In the colonial division of the continent, Western Sahara fell to Spain. During the 60s and 70s, most of these African territories accessed their right to self-determination and independence. The Sahrawi people should had enjoyed a self-determination referendum, but in 1975 a series of circumstances blocked the process. Morocco wanted their territory and pushed an unstable Spain with dictator Francisco Franco about to die.
In 1976, Spain abandoned territories that composed the former colony of Western Sahara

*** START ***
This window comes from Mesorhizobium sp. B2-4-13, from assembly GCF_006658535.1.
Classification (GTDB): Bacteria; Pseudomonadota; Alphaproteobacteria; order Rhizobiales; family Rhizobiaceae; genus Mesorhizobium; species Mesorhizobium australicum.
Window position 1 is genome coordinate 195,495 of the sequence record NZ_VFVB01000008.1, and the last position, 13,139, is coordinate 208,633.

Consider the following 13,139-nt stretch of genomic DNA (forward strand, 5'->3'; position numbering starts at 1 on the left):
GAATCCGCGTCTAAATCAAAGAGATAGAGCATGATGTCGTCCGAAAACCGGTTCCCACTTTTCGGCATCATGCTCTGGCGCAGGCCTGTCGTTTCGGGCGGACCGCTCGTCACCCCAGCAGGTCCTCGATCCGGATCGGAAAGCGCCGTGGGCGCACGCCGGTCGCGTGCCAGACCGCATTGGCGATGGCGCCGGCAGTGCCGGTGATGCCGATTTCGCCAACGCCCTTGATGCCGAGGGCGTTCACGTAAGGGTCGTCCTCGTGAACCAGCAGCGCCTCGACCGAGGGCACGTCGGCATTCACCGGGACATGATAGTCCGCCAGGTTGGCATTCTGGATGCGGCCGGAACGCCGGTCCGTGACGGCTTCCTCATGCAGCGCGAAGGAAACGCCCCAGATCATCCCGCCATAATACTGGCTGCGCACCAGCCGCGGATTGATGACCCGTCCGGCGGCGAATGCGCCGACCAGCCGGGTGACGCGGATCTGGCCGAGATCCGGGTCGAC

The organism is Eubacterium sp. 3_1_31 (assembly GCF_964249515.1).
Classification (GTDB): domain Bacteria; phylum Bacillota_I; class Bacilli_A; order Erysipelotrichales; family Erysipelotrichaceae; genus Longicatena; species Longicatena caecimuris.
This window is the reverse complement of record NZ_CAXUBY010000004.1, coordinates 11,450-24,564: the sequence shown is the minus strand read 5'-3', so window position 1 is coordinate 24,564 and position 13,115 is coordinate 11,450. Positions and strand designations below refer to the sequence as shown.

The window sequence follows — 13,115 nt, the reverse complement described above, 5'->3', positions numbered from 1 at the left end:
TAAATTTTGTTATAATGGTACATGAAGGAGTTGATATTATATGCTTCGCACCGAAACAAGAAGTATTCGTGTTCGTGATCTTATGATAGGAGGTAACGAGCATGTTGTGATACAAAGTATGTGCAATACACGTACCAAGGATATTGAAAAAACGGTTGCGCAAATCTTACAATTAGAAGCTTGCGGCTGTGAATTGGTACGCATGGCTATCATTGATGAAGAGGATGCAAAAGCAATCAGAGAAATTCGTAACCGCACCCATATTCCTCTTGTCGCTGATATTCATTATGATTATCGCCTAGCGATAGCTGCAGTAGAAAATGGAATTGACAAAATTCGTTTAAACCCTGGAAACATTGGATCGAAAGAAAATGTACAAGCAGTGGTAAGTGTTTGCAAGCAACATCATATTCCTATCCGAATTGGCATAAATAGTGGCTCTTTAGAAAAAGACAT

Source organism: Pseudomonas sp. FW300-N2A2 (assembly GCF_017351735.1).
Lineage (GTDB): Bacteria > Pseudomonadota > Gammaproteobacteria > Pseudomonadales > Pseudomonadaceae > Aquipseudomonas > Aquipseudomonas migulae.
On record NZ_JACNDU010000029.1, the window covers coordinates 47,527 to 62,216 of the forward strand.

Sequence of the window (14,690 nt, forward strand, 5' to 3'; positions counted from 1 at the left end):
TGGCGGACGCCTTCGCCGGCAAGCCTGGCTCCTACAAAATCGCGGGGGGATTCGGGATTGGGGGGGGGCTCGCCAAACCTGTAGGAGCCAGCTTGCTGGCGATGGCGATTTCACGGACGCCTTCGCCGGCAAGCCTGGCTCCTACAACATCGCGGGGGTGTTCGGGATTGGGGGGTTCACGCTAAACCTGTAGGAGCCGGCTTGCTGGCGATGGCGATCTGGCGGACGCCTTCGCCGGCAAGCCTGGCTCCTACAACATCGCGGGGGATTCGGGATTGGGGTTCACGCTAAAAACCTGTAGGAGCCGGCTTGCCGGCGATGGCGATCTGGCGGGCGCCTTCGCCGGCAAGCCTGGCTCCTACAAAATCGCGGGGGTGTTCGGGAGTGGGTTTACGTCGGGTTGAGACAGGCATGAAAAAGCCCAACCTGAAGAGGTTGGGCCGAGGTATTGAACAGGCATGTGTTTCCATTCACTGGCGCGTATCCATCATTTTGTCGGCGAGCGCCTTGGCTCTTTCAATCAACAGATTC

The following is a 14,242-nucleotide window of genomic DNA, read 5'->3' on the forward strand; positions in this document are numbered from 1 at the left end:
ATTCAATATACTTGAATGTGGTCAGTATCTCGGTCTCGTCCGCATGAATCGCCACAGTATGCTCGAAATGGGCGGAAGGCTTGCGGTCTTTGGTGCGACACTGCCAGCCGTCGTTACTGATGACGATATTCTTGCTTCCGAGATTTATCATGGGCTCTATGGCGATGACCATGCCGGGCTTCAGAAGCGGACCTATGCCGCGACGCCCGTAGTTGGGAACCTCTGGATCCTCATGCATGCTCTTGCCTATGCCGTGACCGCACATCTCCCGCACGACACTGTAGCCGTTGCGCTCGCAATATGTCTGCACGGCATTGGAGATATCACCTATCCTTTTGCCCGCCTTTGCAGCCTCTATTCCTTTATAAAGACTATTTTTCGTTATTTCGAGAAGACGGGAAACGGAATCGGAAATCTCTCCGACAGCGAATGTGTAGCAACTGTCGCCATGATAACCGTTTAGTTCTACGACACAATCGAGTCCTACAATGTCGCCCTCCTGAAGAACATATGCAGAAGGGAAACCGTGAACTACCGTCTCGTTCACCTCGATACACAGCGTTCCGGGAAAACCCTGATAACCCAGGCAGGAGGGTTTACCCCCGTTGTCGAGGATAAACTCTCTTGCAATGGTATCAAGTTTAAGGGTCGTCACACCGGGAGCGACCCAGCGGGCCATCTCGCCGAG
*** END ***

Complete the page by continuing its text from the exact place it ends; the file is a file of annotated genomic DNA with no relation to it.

The Spanish management failed to meet its obligations and left the territory, ceding it illegally. Thus began a war between Morocco and the representative of the Sahrawi people, the Polisario Front, which lasted until 1991, then UN responsible for resolving the conflict, established a peacekeeping mission (MINURSO) to hold a referendum, but the query remains stagnant today. The Sahrawi population under war, fled eastward and settled in different camps near the Algerian city of Tindouf, where they live since. Many of their relatives remain in the territory occupied by Morocco, separated by a wall of 2,700 kilometers, which undergo constant human rights violations.